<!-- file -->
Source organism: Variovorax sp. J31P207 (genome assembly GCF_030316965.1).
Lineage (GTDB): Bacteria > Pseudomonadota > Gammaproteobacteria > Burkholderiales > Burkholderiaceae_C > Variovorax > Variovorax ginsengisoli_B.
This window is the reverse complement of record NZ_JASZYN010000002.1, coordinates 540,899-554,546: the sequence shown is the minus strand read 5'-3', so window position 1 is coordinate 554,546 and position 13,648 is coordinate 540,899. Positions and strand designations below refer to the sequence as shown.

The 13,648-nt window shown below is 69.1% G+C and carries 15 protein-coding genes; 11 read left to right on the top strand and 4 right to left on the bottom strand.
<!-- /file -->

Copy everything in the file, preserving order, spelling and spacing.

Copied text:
Source organism: Variovorax sp. J31P207 (genome assembly GCF_030316965.1).
Lineage (GTDB): Bacteria > Pseudomonadota > Gammaproteobacteria > Burkholderiales > Burkholderiaceae_C > Variovorax > Variovorax ginsengisoli_B.
This window is the reverse complement of record NZ_JASZYN010000002.1, coordinates 540,899-554,546: the sequence shown is the minus strand read 5'-3', so window position 1 is coordinate 554,546 and position 13,648 is coordinate 540,899. Positions and strand designations below refer to the sequence as shown.

The 13,648-nt window shown below is 69.1% G+C and carries 15 protein-coding genes; 11 read left to right on the top strand and 4 right to left on the bottom strand.